My husband, the engineer, decided last night as we were falling asleep, that their had to be a solution that would speed the winding process. Perhaps I haven’t shared the math publicly: our fair isle yarn coop has to wind 24 sets of 320 yarns with 5 yards of Shetland 2 ply on a floss bobbin. This equals a little under 8000 bobbins. Gail has already wound 24 balls, averaging 35 minutes to complete one color. Taking into consideration the winding Gail has done, and four hours at the Greenwood Library on Sunday, we have about 140 hours of winding ahead of us.  


After a bit of fiddling, he settled on a simple solution: a cordless drill and a binder clip.


He started by laying out two pieces of board on either end of his workbench, exactly 2.5 yards apart. My swift is mounted to his router table at the far end of the workbench. After measuring the exact length,


he attached a bobbin to his drill,


and let it rip.

Lance’s bobbin winder brings the task of winding on ball of yarn down to 16 minutes. The only problem with this whole system is that you have to work in the garage and it is 40 degrees outside.

In case you want to see the master in action, I took a 30 second video:

On Your Mark

The first gathering of the Fair Isle Winders was held today at the Greenwood Public Library. Ten knitters arrived with ziploc bags, scissors, umbrella swifts, chocolate, nutter butters, grapes, curry almonds and chocolate almond bark.


Kristi and Angela started by organizing the Jamieson and Smith yarn. They matched all of Linda Pahdoco’s labels with the yarns, and double checked the ball bands against her list to verify that we were all calling the yarn by the same name.


Thank you Linda for your meticulous work. It made everything so much easier to have these neat little packages bundled together.


Gail arrived with 24 balls of Jamieson already wound off into bobbins, earning the “Eager Beaver” award after spending thirteen hours winding before the party had even started. Denise spent the afternoon labeling these sets.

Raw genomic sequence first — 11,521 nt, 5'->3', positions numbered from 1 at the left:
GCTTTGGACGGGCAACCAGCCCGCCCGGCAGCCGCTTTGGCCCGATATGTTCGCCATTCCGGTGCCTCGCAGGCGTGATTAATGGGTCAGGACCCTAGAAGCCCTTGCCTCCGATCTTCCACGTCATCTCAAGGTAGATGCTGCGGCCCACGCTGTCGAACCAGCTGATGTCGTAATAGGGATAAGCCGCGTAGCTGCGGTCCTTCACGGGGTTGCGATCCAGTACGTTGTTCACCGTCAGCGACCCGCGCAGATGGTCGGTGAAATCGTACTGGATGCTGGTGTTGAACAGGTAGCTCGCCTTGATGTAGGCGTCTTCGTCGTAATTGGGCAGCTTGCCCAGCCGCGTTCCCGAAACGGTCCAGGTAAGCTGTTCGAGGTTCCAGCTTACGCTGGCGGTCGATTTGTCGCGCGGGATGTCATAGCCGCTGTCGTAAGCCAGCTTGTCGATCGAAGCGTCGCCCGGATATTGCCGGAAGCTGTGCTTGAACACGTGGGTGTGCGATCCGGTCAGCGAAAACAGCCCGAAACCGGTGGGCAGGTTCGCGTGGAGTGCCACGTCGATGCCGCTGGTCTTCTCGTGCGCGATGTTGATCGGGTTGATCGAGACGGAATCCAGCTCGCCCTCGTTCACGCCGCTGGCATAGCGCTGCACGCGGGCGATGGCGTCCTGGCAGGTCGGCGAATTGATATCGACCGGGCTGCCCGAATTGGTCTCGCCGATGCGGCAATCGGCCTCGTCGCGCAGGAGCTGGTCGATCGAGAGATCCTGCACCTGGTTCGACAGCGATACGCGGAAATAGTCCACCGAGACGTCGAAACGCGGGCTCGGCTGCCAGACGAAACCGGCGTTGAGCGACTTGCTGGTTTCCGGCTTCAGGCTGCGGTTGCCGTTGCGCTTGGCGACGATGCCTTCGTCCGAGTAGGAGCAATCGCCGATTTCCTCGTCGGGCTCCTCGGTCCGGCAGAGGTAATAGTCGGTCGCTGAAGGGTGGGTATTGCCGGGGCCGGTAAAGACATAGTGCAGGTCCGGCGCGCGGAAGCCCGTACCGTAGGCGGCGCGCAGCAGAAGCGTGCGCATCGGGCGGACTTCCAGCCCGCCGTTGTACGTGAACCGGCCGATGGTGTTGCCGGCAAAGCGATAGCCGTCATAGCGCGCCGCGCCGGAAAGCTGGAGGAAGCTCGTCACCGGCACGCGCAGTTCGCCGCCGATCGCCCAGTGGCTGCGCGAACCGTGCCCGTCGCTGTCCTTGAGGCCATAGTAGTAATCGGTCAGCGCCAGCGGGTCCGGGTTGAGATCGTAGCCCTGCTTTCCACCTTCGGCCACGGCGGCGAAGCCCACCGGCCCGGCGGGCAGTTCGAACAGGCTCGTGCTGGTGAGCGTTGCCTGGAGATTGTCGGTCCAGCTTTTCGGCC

Jessica wound hanks of Jamieson and Smith onto bobbins,


as did Margarite, Marian and Naomi; all three left with a case of tennis elbow from repetitive counting and winding.


Linda K. painstakingly worked on labeling the bobbins so we could keep our Jamieson & Smith away from the Jamieson yarns. Considering the critical mass of knitters we have, don’t you think we could convince one of those two companies to change their name to something a little more original? How about the Shetland Wool Co.?

When it became clear that we could make a significant dent in our inventory if we just had more bobbins, Linda picked up her phone and started calling around to see which of the lys and fabric stores had bobbins in stock. When the Ballard Joann Fabrics said they had some, she dropped everything and ran out. Ten minutes later, she returned with sixteen packs. Yeah Linda K!


Denise brought a birthday present for Angela: a bonsai potato kit. “Everything you need to bonsai a potato (potato not included)”; Denise supplied a sprouting potato so Angela could get started right away.

After four hours, it was time to divide up the rest of the yarn and send everyone home with balls to finish winding at home. We’ll meet again at the same place on April 22nd to organize our complete sets. I’ll be mailing boxes out with yarn, bobbins and labels to those out-of-state knitters who have offered to help. As they say, “…many hands make light work”. Thanks for pitching in everyone!

Flickr Photos